Urge Incontinence

  • Non surgical treatments are available for those who suffer from urge incontinence. One of the first approaches may be to ‘retrain’ the bladder to learn to hold on to urine for a little longer every few days. Anyone who is affected should try to keep an accurate bladder diary showing how often urine is passed during the day and night.
  • If there is not enough improvement with bladder training alone, medicines in the class of drugs called antimuscarinics (also called anticholinergics) may also help. They include: oxybutynin, tolterodine, trospium chloride, propiverine, darifenacin, and solifenacin. These also come in different brand names. They work by blocking certain nerve impulses to the bladder, which relaxes the bladder muscle and so increases the bladder capacity.
  • Medication improves symptoms in some cases, but not all. The amount of improvement varies from person to person. You may have fewer toilet trips, fewer urine leaks, and less urgency. However, it is uncommon for symptoms to go completely with medication alone. A common plan is to try a course of medication for a month or so. If it is helpful, you may be advised to continue for up to six months or so and then stop the medication to see how symptoms are without the medication. Symptoms may return after you finish a course of medication. However, if you combine a course of medication with bladder training, the long-term outlook may be better and symptoms may be less likely to return when you stop the medication. So, it is best if the medication is used in combination with the bladder training.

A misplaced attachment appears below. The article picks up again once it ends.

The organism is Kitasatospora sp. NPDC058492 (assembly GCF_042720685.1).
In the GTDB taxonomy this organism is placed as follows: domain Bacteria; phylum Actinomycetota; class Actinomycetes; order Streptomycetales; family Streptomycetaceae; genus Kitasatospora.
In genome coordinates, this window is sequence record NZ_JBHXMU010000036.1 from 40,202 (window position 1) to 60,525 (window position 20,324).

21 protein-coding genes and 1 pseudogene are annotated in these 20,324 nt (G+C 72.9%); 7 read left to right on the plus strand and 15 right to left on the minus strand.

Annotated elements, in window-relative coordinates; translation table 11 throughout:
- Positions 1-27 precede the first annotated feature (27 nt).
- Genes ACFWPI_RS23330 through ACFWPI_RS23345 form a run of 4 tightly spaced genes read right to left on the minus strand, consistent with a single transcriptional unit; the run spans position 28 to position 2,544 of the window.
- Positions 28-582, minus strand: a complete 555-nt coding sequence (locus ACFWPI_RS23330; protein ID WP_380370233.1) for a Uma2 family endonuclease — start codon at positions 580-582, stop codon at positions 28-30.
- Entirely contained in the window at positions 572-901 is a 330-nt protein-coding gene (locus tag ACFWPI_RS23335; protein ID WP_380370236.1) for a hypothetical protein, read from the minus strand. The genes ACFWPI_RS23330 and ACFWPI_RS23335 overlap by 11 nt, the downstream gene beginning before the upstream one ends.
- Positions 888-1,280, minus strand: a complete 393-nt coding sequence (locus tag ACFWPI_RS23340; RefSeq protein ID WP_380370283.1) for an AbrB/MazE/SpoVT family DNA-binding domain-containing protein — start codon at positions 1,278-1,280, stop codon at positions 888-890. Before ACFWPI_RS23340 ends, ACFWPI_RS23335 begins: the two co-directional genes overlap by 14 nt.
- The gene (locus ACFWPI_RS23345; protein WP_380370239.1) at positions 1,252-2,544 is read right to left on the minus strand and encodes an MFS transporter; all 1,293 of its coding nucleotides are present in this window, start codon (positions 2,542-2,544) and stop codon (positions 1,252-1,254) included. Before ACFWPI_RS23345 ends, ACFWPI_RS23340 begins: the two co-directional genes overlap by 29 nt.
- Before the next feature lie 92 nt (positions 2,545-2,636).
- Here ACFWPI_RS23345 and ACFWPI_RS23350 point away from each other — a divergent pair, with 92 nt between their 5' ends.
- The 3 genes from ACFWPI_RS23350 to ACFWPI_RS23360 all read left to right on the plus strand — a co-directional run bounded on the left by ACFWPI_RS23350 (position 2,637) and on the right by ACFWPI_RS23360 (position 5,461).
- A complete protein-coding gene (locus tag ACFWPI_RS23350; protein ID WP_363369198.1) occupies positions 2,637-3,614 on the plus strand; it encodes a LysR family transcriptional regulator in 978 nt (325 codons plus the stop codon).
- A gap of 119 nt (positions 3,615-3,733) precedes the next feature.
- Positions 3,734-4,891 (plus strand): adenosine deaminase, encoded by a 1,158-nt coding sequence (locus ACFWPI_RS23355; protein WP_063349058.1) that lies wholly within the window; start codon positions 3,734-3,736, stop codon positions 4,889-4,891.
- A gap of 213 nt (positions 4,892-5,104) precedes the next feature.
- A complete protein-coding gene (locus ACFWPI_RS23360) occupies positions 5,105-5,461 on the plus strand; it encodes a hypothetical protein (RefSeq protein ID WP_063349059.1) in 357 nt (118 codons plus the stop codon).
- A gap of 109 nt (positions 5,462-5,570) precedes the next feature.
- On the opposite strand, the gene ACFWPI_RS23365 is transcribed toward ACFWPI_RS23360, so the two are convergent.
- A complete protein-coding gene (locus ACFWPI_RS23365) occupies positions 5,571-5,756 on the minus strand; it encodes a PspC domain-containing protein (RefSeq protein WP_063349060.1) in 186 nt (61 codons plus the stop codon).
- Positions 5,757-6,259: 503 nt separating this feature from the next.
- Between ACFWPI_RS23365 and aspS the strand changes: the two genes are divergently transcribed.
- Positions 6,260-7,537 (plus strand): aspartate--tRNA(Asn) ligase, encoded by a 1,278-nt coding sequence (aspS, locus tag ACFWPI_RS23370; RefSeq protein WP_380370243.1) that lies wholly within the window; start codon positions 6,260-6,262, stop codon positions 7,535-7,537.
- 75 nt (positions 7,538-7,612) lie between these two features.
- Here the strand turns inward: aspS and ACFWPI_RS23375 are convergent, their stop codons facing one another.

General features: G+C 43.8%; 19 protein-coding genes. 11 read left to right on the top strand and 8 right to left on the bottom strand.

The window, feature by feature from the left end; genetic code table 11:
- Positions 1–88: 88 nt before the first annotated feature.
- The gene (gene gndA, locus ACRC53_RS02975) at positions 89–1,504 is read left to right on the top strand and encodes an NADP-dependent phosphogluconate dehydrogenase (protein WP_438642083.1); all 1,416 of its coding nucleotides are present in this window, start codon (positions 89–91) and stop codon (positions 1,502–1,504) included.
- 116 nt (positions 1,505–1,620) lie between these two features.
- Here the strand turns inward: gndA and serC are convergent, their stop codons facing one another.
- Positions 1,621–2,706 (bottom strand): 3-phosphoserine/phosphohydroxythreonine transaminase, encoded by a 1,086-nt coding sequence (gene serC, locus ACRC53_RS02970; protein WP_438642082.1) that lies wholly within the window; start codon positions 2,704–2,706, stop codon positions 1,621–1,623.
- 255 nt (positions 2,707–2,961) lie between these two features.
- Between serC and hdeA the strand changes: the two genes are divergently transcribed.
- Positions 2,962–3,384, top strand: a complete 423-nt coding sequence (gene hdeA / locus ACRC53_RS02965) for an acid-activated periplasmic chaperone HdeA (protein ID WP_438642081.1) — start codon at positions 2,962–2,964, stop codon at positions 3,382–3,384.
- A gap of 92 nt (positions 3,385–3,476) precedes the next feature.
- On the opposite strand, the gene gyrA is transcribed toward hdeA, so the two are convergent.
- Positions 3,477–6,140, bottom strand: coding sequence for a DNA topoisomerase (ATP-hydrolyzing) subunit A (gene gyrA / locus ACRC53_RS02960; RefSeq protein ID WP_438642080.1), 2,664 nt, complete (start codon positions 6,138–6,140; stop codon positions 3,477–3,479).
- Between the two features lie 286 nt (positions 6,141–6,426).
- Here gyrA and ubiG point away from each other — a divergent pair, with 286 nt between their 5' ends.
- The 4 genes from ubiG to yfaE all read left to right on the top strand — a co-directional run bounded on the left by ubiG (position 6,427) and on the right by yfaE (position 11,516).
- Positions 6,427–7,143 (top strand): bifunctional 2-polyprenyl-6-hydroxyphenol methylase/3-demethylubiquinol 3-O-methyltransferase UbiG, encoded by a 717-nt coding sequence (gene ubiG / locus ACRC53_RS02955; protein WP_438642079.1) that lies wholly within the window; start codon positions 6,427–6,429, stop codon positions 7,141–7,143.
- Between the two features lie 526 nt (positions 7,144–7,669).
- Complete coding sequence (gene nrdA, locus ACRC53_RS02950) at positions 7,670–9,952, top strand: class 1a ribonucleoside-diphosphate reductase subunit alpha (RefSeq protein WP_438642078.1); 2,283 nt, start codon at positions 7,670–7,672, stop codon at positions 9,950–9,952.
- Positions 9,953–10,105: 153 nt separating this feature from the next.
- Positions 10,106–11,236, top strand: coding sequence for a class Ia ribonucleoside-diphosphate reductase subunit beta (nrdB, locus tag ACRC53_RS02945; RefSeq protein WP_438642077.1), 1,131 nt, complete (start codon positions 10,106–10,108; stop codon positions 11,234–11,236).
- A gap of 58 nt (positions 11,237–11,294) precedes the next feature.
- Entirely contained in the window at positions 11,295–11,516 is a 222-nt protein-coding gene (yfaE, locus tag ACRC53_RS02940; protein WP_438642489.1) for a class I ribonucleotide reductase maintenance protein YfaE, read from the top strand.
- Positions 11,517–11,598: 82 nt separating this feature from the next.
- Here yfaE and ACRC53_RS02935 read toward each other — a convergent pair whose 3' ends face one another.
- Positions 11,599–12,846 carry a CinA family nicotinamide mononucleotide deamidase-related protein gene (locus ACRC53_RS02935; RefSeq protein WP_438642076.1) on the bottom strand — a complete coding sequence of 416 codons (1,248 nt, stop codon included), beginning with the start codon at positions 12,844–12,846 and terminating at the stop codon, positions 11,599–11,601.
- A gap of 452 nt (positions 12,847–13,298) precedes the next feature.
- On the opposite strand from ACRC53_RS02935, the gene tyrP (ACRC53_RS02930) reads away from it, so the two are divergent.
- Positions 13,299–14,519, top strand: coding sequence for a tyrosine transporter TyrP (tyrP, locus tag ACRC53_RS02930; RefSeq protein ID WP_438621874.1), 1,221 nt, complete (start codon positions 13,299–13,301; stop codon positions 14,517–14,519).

Side-effects are quite common with these medicines, but are often minor and tolerable. Read the information sheet which comes with your medicine for a full list of possible side-effects. The most common is a dry mouth, and simply having frequent sips of water may counter this. Other common side-effects include dry eyes, constipation and blurred vision. However, the medicines have differences, and you may find that if one medicine causes troublesome side-effects, a switch to a different one may suit you better.

  • Electrical nerve stimulation- may help block the urge to pass urine so often.
  • Botulinum toxin injections into the bladder muscle- it has been found that these injections can suppress the urge to urinate.
  • Hormone Replacement Therapy- (HRT) may also help with an overactive bladder. It replaces lost oestrogen, which is important for good bladder function